“No one knows. The soul might know, mightn’t it?” She looked at him with curiosity.
“It’s possible, but I don√É¬≠t believe it!” He smiled with contempt.
“Then it should be the body. It stores all our memories, doesn√É¬≠t it?”
“I doubt it.” He reached for the drink, took a sip, and started to swing back and forth as if was growing sleepy. With his eyes half-open, he looked like a corpse to her.
“Who knows?” she asked angrily.
“It may be me, or you, or no one.” Spiridon shook his head and took another sip. He always drank in small sips, just licked the glass. This habit of his had always infuriated her. Her fingers were still caressing the armchair passionately and she seemed to be writhing with pleasure, or perhaps writhing from confusion before the secret? Who knows, who?
“We have been all sorts of things, haven’t we?” she exclaimed and started laughing.
“Possibly, yes.” He kept swinging his head.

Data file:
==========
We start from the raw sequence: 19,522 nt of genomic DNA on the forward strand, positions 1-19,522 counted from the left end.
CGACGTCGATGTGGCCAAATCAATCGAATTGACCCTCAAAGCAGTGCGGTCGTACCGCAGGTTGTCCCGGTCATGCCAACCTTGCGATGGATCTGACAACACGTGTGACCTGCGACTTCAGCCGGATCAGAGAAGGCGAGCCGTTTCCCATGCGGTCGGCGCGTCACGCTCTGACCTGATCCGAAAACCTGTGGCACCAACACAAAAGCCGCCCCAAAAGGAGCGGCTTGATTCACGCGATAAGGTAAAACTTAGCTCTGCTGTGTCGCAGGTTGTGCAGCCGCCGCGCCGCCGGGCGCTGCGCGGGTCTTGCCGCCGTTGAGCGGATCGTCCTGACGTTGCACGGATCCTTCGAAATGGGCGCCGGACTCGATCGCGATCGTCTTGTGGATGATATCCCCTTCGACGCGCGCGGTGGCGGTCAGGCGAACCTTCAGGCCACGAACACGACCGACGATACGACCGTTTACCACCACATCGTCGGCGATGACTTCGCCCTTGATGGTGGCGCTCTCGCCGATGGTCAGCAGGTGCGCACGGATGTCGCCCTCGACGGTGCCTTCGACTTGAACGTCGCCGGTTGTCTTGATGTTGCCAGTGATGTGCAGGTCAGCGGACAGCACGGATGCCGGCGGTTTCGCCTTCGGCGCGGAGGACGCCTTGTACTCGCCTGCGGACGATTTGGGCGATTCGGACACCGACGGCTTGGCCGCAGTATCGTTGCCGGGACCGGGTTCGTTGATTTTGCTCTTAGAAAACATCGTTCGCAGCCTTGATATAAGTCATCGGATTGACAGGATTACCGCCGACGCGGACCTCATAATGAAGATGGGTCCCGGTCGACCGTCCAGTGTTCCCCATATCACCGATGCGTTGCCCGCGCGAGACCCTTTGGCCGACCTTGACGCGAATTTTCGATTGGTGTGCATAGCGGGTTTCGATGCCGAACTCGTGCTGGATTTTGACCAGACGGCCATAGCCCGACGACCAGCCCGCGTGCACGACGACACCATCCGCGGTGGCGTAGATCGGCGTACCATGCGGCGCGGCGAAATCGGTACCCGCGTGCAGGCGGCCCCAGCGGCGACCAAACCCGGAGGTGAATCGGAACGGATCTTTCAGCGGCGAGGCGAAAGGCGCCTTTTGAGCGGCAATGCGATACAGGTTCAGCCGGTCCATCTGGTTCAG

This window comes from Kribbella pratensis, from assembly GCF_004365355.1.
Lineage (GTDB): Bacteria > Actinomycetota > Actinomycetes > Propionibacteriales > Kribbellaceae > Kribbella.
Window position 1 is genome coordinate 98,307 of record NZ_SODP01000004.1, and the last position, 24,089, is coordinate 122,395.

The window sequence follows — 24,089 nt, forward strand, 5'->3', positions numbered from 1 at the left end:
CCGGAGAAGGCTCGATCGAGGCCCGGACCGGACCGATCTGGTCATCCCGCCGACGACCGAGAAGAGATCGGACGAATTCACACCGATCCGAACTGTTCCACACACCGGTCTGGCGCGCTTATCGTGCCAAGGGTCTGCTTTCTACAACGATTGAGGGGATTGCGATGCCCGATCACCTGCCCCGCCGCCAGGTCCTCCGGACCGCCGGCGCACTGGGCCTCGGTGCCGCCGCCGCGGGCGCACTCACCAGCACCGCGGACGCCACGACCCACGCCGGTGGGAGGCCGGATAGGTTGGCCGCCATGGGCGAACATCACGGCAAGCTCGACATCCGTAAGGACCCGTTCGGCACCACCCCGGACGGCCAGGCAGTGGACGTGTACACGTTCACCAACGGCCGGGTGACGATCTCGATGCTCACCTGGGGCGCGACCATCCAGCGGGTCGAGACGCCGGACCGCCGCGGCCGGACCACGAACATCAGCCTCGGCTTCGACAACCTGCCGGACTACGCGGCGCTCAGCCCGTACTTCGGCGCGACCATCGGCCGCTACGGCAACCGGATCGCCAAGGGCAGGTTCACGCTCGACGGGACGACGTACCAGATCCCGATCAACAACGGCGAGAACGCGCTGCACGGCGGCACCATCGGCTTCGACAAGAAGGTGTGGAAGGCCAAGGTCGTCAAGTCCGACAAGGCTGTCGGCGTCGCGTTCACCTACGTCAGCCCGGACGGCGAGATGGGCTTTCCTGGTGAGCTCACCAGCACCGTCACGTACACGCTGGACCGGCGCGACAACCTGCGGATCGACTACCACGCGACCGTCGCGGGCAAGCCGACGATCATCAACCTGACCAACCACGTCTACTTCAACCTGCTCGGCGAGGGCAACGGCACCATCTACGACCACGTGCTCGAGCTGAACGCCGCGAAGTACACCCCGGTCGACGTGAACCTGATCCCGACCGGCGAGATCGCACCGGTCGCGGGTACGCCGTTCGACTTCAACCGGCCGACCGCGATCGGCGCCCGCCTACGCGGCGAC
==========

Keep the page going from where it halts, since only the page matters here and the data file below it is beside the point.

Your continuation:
“Do it yourself. Answer the question yourself!” She laughed again. Her laughter sounded unnatural, sardonic and offensive. She shuddered with a surge of revulsion, but he didn√É¬≠t notice.
“Something nice can happen on the first day of the New Year, can’t it?” Now her voice poured like the sound of a seductive violin, as it had been once, when she used to fall into his arms and drag him down into the abyss.
“I want…” she eagerly started and then stopped, cunningly.
He kept silent; he knew her tricks too well. He fell into her traps only when he wanted to.
She looked at him disappointed. He showed no signs of waiting for something to happen; only his left cheek was having a slight twitch. A sign it was, though.
“I want to confess something to you,” she said and stopped. She was challenging him, playing with him like the old days.